PE portcos outperform public companies on social sustainability – except board diversity, EDCI shows

A new report gives us some of the first statistics on how effective ESG initiatives are in private equity, how they correlate with material value and how they compare with other markets.

Private equity-owned companies are more socially sustainable than their listed peers, and their private equity owners may be the driving force behind social improvements, the ESG Data Convergence Initiative’s 2023 results suggest.

The Boston Consulting Group, appointed by the EDCI to collate and analyse the data submitted by its members and produce its benchmarks, has released a report assessing the 62,000 data points submitted by fund managers this year.

The significance of this report should not be underestimated: it provides some of the earliest quantitative, statistical evidence we have of how effective ESG initiatives are, how they correlate with material value and how they compare with other markets, specifically within private equity portfolios. There is now some evidence to support the oft-heard adage that the private equity ownership model provides more latitude for investors to make assets more sustainable.

“There are lots of anecdotes and case studies about sustainability in private markets. But what really excites me is that this is the first time we have such a comprehensive data set and can really drill into those, to complement case studies with hard insights from data,” BCG partner Ben Morley, who leads the EDCI consulting team and co-authored the report, tells New Private Markets.

On several social KPIs, PE-backed companies outperform listed companies of comparable size, BCG found. “We took equivalent data points from stock exchanges around the world,” says Morley. “We tried to make it as comparable as possible – for example, we excluded companies that were larger or had revenues of over $2 billion because private markets companies skew smaller.”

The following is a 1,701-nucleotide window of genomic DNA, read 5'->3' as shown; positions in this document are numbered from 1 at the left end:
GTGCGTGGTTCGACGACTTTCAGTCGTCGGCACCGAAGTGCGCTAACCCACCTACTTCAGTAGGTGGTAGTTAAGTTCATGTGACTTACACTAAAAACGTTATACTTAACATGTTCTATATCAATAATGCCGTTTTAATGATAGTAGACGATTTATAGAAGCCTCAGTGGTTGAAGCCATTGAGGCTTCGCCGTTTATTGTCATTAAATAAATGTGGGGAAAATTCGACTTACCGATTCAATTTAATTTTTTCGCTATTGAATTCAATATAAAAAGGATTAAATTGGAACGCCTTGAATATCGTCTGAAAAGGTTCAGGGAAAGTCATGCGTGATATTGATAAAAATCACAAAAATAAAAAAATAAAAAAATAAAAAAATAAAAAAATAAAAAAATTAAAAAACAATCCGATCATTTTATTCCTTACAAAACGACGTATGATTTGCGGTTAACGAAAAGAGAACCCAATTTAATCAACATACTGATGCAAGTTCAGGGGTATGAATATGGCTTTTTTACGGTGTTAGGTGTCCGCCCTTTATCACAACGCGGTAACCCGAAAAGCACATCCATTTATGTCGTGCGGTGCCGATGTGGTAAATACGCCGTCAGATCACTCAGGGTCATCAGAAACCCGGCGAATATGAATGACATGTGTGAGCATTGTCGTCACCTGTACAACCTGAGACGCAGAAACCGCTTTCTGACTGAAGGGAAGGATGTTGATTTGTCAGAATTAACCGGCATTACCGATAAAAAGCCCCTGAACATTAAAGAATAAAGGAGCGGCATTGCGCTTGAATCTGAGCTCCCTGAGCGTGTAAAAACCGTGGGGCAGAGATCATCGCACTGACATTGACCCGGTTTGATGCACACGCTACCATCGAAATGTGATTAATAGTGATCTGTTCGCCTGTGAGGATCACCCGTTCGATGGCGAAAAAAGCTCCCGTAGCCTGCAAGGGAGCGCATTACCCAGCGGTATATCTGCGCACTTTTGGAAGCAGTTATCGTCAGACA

Job creation

PE-backed companies created four more jobs per 100 full-time-equivalent employees in 2022 than public companies. On average, PE-backed companies employed nine new FTEs net of attrition in 2022, while their listed counterparts employed five, says Morley. “We found that statistic fascinating. We cut that data by industry, by geography and by size of company and it remained consistently true.”

“The stereotype of private markets” – that private equity cuts jobs to reduce costs – “is actually not true by the data,” says Morley. “We know that the private equity industry is very good at taking unloved, neglected assets and rapidly honing its business model to make it more efficient and effective. The same is true in sustainability.”

Diversity: Improvements over ownership

Stronger gender diversity in management correlates with PE ownership, BCG found: the proportion of women on management teams was 5 percentage points higher among PE-backed companies than public companies in 2022.

Longer private equity ownership correlates with further outperformance on this front: companies held by private equity for more than two years had 8 percentage points more women on management teams than public companies.

This correlation is likely because private equity owners bring in “better talent management systems, so [PE-backed companies are] identifying, recruiting and promoting talent irrespective of where that comes from, and bring in other perspectives from externally, and refreshing the leadership team over the duration of the holding period,” says Morley.

“In years one and two, we see that the firm is understanding the baseline, getting the data and thinking about the strategy of the business.” Reforms are typically implemented and their effects become evident after this period, says Morley.

Board diversity: the exception

But PE-backed companies lag behind public companies on gender diversity on their boards, BCG found. Fifty-seven percent of PE-backed companies in the EDCI data set had at least one woman on their board in 2022, while 90 percent of public companies had at least one woman.

“One in two companies in the EDCI have no women at all on their boards. That’s only true for 8 percent of public companies,” says Morley. “There are a few potential reasons for this disparity. Firstly, public markets have been really focused on this topic over the last few years. That’s not been as visible in private markets. And the nature of private equity is that you often have smaller boards and deal team members serving as board members – and we know that [private equity] firms themselves are not necessarily particularly diverse. There’s clearly opportunity for further improvement there.”